I have started some short-term support for a local organisation which has been through a bit of turbulence with its board of trustees. Others have got involved in the disputes and it seems as if it were quite unpleasant for some time. The remaining board members seem a bit shell-shocked and tentative. Do they really know what they are doing? How can they stop this sort of thing happening again? Haven't they got better things to do with their evenings and weekends?
I like my first meeting to end on an upbeat note and with actions. I am fairly confident about thinking on my feet and seeing a way forward after an hour talking through the issues. I have been doing this sort of thing for quite a long time. In this instance I am an outsider and it was easy to see that this was a well-run organisation which just needed a refresh. A bit like hitting the refresh button on your internet browser. Rather than looking at the webpage from when you last looked at it, you are looking at the webpage as it is now. This board needs to see their organisation as they are now not how they were when the battle was raging.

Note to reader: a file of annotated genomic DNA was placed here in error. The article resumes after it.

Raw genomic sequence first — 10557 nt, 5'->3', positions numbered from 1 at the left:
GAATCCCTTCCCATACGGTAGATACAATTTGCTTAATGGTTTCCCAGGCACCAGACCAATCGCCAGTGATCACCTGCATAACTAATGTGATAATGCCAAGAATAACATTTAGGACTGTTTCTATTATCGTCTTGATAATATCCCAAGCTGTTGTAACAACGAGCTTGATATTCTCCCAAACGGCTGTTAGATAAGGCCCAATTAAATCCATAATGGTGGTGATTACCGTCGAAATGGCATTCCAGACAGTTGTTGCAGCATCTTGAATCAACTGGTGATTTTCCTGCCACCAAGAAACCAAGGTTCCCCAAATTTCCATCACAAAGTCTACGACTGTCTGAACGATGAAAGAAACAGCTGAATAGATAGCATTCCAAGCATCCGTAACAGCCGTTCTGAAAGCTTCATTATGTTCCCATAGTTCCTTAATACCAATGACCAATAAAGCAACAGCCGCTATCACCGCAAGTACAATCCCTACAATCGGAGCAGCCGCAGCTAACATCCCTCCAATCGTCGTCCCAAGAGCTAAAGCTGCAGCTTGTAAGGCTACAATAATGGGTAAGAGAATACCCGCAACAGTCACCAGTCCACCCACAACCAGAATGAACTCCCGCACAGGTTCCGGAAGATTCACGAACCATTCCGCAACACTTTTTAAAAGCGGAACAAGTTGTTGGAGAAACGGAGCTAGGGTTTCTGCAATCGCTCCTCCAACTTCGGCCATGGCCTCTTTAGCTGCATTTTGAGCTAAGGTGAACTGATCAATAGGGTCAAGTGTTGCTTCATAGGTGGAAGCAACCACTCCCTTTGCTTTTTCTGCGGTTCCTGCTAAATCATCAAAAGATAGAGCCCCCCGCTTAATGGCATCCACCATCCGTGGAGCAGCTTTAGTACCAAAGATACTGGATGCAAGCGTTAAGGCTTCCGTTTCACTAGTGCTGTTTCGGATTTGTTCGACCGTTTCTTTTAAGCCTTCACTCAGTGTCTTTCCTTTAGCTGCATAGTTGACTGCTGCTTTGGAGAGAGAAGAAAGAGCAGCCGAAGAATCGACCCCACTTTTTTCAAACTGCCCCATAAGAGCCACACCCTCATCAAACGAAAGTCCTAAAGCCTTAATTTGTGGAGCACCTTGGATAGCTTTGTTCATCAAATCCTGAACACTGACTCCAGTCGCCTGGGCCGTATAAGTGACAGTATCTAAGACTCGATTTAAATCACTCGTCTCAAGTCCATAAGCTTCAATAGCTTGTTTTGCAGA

Rather than focus on the problems I asked them what they did best - what really worked well? Their shoulders relaxed and they smiled - how good it was to be talking about what they did well rather than focus problems. They organise a series of events over the year and seem to do this very well. One which they are particularly proud of has a real community focus. They were beginning to think that to make it work better they might need to commercialise it. I suggested if the good thing was the community element then they should work on making this element bigger and better. Capitalise on what works well and do more of that.
It is so easy to be mired in the past, in unhealthy situations and in identifying problems. The focus on problems can depress us and sap our energy. We do not need to ignore problem areas but we do need to move forward doing things that come easy to us, that bring us joy and that use the talents that we have rather than those that we don't. Small voluntary and community organisations such as local faith communities cannot be all things to all people. By focusing our energies on our current resources - people, things and money - we can create something that works well enough. If we feel that we are being successful then we are spurred on to do even more.